This may sound like a blatant attack on Smith. It isn't. There are plenty of players around the league that deploy a similar strategy - Smith just happens to be the most recent example. If you're a regular hockey fan you'll know who I'm referring to. In their case, like Smith's, the NHL has turned a blind eye.

This might sound like an overreaction but consider how other contact sports have struggled to keep cheating, flopping and phony injuries out of the game and it becomes evident that the NHL needs to put measures in place to keep its game as fair as possible. No one wants to watch a forward go sprawling to the ice whenever a defenseman leans on him. 

Keep the game clean. Start handing out fines or suspensions to players taking advantage of the game. At the very least it will send a message that the NHL won't stand for such behavior. Player's reputations aren't the only thing at stake. The NHL's reputation slips a notch each time a player successfully dives or embellishes contact and goes unpunished. Let's put an end to it.



Ios_download En_app_rgb_wo_45

Michael Bennett compares Pete Carroll to Willy Wonka

Jim Kelly: There is no doubt Tom Brady cheated

Warriors hang on, edge Rockets in Game 2 thriller

Farrell 'not ruling anything out' as Red Sox's struggles persist

Gretzky: Connor McDavid could be the next Gretzky


Bucs' Clint McDonald: Jameis Winston already leading team

Dana White: Rousey vs. Cyborg would break UFC PPV record

Report: Smith child abuse investigation 'sexual in nature'

DeGale: ‘At the end of the day I’m better’ than Dirrell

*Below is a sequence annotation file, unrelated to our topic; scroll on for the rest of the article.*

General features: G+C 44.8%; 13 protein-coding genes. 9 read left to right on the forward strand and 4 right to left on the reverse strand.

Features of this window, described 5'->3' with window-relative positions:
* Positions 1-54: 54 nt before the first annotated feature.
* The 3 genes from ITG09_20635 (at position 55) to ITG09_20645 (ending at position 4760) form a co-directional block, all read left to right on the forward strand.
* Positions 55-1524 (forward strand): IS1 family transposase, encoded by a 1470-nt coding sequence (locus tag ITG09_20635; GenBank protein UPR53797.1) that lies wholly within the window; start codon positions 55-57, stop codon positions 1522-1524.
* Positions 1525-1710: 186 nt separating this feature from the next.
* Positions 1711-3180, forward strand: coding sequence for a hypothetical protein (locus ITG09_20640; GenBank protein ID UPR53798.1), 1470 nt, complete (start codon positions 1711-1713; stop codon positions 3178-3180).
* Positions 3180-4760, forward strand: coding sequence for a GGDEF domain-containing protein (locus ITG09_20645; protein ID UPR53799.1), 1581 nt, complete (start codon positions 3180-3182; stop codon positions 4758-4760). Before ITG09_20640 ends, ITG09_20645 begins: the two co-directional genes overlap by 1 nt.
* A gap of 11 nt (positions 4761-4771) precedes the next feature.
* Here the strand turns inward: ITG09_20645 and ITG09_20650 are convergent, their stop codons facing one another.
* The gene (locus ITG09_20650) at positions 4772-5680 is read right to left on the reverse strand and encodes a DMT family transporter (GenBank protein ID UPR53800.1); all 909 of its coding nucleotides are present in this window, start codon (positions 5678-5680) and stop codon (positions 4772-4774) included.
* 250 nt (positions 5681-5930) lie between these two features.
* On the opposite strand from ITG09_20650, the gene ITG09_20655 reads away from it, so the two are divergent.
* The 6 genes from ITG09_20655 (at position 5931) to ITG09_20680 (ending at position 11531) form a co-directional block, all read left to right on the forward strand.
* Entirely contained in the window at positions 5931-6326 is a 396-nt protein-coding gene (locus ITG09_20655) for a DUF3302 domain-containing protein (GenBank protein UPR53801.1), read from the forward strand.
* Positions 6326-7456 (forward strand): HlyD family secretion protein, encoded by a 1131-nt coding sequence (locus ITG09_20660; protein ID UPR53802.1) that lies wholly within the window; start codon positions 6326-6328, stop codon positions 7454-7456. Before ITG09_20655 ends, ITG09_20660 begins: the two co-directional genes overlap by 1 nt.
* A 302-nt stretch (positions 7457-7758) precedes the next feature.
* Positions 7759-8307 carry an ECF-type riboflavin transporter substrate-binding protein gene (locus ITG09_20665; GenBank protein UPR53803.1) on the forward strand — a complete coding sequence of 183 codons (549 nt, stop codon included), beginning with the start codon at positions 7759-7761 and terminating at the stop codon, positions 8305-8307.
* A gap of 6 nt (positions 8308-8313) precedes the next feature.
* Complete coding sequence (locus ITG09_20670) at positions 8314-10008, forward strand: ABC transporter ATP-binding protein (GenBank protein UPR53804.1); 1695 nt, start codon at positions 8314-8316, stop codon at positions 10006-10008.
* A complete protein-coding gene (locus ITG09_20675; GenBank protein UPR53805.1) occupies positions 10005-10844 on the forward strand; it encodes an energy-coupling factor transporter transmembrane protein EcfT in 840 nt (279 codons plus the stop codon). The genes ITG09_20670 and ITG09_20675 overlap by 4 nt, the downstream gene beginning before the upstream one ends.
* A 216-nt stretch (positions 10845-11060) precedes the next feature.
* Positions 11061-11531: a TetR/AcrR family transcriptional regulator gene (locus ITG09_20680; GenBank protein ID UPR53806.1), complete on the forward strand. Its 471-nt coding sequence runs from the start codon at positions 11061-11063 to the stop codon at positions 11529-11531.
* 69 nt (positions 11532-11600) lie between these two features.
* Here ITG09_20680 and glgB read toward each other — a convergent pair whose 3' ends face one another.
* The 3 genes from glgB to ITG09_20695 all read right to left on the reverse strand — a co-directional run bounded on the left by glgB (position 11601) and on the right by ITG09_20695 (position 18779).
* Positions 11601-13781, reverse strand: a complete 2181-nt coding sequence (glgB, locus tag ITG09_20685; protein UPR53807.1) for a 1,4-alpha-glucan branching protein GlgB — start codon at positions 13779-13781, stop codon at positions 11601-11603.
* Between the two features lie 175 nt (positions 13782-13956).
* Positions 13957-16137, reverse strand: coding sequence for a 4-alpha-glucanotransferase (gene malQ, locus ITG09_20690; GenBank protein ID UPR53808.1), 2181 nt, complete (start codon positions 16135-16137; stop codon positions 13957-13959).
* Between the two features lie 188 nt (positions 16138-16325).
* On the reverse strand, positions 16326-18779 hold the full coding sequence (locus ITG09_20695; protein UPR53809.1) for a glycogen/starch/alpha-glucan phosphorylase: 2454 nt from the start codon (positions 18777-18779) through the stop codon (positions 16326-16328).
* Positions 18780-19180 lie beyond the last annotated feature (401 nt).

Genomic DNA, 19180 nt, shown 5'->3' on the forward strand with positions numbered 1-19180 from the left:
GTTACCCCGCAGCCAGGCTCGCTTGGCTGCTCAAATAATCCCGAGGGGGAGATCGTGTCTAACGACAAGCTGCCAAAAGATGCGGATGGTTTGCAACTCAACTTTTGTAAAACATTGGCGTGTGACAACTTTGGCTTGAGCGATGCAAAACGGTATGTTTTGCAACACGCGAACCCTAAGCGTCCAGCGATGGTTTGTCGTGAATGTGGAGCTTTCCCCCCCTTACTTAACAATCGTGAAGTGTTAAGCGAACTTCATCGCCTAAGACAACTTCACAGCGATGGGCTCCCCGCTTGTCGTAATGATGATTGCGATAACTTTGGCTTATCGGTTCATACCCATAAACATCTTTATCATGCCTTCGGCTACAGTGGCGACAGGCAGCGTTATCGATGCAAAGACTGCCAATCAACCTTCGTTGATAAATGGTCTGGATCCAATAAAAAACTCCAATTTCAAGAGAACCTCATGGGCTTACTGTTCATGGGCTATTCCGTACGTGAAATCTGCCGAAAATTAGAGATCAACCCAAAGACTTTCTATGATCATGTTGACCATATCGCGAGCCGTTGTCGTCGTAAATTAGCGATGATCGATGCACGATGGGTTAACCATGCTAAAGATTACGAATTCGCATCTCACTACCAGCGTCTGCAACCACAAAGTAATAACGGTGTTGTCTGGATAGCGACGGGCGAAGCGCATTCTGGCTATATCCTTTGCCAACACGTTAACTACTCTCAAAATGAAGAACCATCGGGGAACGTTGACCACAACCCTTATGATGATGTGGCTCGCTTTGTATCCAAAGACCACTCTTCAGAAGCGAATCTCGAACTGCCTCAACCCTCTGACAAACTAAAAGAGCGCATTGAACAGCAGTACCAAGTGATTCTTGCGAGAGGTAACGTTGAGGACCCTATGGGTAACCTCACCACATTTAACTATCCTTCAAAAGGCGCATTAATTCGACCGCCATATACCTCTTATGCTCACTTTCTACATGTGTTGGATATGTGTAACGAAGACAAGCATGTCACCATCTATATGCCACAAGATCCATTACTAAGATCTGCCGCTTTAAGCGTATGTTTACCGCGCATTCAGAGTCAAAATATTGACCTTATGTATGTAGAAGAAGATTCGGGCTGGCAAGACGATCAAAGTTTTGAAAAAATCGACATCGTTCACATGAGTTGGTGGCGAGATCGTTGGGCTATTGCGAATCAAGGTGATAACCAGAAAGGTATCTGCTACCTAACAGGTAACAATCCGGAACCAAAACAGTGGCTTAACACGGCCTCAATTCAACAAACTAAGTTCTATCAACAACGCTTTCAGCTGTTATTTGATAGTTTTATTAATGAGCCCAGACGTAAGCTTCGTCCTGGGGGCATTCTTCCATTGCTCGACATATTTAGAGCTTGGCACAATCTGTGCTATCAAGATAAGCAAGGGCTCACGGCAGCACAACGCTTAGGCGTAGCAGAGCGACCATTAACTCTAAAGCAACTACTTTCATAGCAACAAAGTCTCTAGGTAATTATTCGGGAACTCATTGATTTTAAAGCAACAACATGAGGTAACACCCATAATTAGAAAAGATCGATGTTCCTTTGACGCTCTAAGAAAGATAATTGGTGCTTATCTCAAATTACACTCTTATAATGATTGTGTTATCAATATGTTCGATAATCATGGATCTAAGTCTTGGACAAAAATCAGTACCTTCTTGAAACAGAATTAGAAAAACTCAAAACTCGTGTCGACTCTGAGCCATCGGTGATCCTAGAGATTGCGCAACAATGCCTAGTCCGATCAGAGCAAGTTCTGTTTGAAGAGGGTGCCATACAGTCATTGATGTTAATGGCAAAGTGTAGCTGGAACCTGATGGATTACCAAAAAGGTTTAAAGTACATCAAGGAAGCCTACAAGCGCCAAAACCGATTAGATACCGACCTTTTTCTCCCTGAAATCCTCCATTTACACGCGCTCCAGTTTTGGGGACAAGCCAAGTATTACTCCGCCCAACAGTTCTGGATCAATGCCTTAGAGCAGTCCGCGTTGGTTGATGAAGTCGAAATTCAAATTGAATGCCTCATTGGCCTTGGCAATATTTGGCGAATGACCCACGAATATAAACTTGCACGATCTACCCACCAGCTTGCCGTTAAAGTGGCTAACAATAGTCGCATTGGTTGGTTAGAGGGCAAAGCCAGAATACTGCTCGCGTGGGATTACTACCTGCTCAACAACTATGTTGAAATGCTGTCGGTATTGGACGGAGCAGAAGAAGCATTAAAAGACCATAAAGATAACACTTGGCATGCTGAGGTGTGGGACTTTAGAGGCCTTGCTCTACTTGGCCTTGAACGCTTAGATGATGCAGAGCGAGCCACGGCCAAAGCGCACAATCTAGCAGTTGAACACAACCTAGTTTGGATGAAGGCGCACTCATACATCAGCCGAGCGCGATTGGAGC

Belichick suspected Tom Brady wasn't being honest with him

Johnny Manziel to be a full participant in OTAs

Don't listen to Nick Saban, the bowl system is just fine

MLB scores partial victory in minor league wage lawsuits

Ranking the NBA Playoffs' most significant injuries

WATCH: Will Smith ejected for foreign substance on arm

Guy behind NFL's social media trolling of Pats is a Jets fan?

In defense of 76ers general manager Sam Hinkie

Madison Bumgarner homered off of Clayton Kershaw

Would both Towns, Okafor prefer not being the No. 1 pick?

Spoiler Alert Central: Pitfalls in online viewing of live sports

NYPD officer takes photo with 'Eli's brother' at Letterman

Post-combine NBA Draft big board: Top 30

NFL suspends Bills Marcell Dareus for violating substance abuse policy

NHL News
Delivered to your inbox
You'll also receive Yardbarker's daily Top 10, featuring the best sports stories from around the web. Customize your newsletter to get articles on your favorite sports and teams. And the best part? It's free!

By clicking "Sign Me Up", you have read and agreed to the Fox Sports Digital Privacy Policy and Terms of Use. You can opt out at any time. For more information, please see our Privacy Policy.
Get it now!
Ios_download En_app_rgb_wo_45

Jim Kelly: No doubt Tom Brady cheated

Post-combine NBA Draft big board: Top 30

Ex-players sue NFL for conspiring to push painkillers

Astros surprising, but can get better with Correa

Here come the Giants

Aaron Hernandez got new tattoo in prison

TUF weekly recap by NOS® Energy Drink

Ten players who could benefit due to PAT rule change

Five QBs set for breakout campaigns

Report: Lakers will pursue Thibodeau

MLS leaders struggling with attendance

LBS: I was a contestant on Sports Jeopardy!

Today's Best Stuff
For Bloggers

Join the Yardbarker Network for more promotion, traffic, and money.

Company Info
What is Yardbarker?

Yardbarker is the largest network of sports blogs and pro athlete blogs on the web. This site is the hub of the Yardbarker Network, where our editors and algorithms curate the best sports content from our network and beyond.